Will Council Tax Benefit Changes Add Up?
October 20th 2012The government is to cut about £1.2 million of ELDC's budget for council tax benefit expenditure, or about 10% of the total, in sweeping changes to the system. This means the local authority must come up with its own scheme for making up the shortfall, or else have a standard one imposed by the government, for implementation by 1st April 2013. So they are consulting residents about their proposed changes, and in this area that will end on 19th November 2012.
This is what ELDC has to say about its new scheme:
"Council Tax Support payments - The Council Tax Benefit scheme currently helps people on a low income or with no income to pay their Council Tax.
Under the proposed new Local Council Tax Support scheme, entitlement for working age claimants would continue to be calculated based on similar means tested rules to the current Council Tax Benefit scheme. However, under the new scheme, 75% of the resulting entitlement would be applied to the Council Tax account. Pensioners and War Pensioners would not be affected under these proposals.
In addition to this the Council is also looking to change Council Tax exemptions to those set out below:
Mixed messages"East Lindsey District Council has been clear that it aims to support the most vulnerable people in the community," according to October's East Lindsey Messenger. Their document on the principles of Council Tax Support claims that it will seek to support those with children, disabilities and caring responsibilities.
However the FAQ states that "People claiming Council Tax Benefit now who receive 100% Council Tax Benefit, will have to pay approximately 25% of their Council Tax bill from April 2013. This includes people on Income Support, Job Seeker's Allowance, Employment and Support Allowance and Disability Living Allowance. Our new scheme proposes that everybody pays something unless they are protected."
The district council's literature seems to be saying two different things about vulnerable people of working age, hinting that they might be exempt and then saying that they won't be. The consultation documents are lacking in details, but it's exactly these details that determine just how acceptable the impact of this is going to be.
The sumsCouncil tax for a band A property for 2012/13 is £909.66. That means people who got a 100% discount under the old system will be paying at least £227.42. Average tax for band D is £1,364.49, meaning anyone in that band will need to find an extra £341 if they're currently exempt.
This will affect about 7000 people in East Lindsey who get council tax benefit but aren't pensioners. If all of those people pay up at a rate of 25% for band A homes it will raise £1 589 000. That's obviously more than enough, so what gives? The council are either budgeting for a high rate of exemptions and non-payments, or they expect protests and plan to revise their figures following the consultation.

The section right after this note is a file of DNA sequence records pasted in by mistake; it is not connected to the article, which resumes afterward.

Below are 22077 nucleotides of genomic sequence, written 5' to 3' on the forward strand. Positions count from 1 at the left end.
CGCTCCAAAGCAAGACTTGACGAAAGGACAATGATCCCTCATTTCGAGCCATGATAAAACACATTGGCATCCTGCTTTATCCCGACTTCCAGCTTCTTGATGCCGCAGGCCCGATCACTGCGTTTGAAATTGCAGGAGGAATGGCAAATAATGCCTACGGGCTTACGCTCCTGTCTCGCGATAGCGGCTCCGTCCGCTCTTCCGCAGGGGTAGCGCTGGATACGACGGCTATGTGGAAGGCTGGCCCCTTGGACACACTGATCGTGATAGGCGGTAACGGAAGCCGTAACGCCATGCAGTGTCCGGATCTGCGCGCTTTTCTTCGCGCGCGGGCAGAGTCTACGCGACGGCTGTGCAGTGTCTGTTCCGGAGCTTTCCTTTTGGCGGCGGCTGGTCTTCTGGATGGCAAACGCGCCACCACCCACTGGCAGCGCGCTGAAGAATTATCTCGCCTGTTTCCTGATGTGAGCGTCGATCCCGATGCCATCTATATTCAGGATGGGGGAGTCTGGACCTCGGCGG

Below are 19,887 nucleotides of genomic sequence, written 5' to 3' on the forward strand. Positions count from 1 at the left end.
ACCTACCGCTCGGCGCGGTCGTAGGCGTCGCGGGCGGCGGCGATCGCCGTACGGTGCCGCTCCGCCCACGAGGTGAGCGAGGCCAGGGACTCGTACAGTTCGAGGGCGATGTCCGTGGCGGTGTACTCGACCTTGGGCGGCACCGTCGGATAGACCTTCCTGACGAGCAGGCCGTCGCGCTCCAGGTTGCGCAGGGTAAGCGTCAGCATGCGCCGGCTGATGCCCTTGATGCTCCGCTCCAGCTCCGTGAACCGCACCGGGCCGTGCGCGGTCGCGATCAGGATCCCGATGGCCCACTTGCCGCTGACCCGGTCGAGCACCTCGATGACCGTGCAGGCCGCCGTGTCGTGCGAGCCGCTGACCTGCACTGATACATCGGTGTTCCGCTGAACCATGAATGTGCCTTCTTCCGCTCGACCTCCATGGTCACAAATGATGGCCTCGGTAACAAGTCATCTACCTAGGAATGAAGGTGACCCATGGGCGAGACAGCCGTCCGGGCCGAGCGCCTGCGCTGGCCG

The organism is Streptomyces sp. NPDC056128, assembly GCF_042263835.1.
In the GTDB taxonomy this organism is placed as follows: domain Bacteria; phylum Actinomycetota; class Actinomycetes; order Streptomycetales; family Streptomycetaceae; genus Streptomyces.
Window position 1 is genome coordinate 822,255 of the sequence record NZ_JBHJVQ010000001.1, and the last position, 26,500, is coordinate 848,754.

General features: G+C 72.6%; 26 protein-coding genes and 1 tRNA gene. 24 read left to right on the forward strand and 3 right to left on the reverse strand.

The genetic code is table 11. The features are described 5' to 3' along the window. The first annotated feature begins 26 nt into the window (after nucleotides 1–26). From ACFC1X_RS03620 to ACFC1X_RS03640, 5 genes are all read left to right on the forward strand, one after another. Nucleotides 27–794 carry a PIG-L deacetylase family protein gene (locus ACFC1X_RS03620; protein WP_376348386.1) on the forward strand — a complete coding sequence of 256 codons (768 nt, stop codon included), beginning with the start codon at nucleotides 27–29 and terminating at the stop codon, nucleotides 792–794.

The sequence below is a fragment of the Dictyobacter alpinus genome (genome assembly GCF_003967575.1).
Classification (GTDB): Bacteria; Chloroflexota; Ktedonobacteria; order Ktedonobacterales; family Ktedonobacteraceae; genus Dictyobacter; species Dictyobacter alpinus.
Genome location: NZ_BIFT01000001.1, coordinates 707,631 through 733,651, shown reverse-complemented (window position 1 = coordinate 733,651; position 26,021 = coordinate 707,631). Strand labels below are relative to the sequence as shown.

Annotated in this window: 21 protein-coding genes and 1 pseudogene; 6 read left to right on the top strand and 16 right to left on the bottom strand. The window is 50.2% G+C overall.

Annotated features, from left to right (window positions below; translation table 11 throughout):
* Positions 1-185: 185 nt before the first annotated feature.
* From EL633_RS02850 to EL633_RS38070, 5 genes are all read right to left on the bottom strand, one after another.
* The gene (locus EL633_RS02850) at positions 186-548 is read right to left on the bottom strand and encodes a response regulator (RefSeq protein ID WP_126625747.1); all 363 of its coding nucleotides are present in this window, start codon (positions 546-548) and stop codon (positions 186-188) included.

An invitation to fraudYou may notice that I haven't mentioned the savings that might be made by changing the rules on discounts for vacant properties. According to the Draft East Lindsey Housing Strategy 2013-2018: "There are over 1000 empty properties across the district". The last bullet points are about changing the exemption rules so that owners of vacant properties pay more. Due to the numbers of such properties, this can't be a significant source of income.
The council think they will raise extra money by charging owners of homes left empty for over two years 150% council tax. They won't. Property owners will simply employ people to house-sit, or find other ways to avoid this punitive tax. However, that doesn't mean it's a bad idea: there's currently a severe housing shortage in East Lindsey. This is leading the council to back plans for all sorts of developments, so long as they include provision for affordable homes. So even if the empty homes tax scheme makes no money, if it somehow alleviates the housing shortage it will be a good thing.
So I'm convinced that changing exemptions for empty homes won't make a big difference, and the figure of a possible £1.589 million that could come from lower-income working-age people seems to bear that out. The bulk of this new tax burden will fall on poorer households.
Remaining exemptionsThere are a couple of anomalous exemptions that aren't getting scrapped. One is class H, properties held for a minister of religion. I don't understand why professing to believe in something should be a way to avoid paying taxes. If these are buildings of special historical interest we should protect them, but that should be through a separate fund other than council tax support. Then there's class V - the main residence of a person with diplomatic privilege or immunity. That probably applies to no-one in East Lindsey, but there's no reason why diplomatic immunity should mean getting everything for free.
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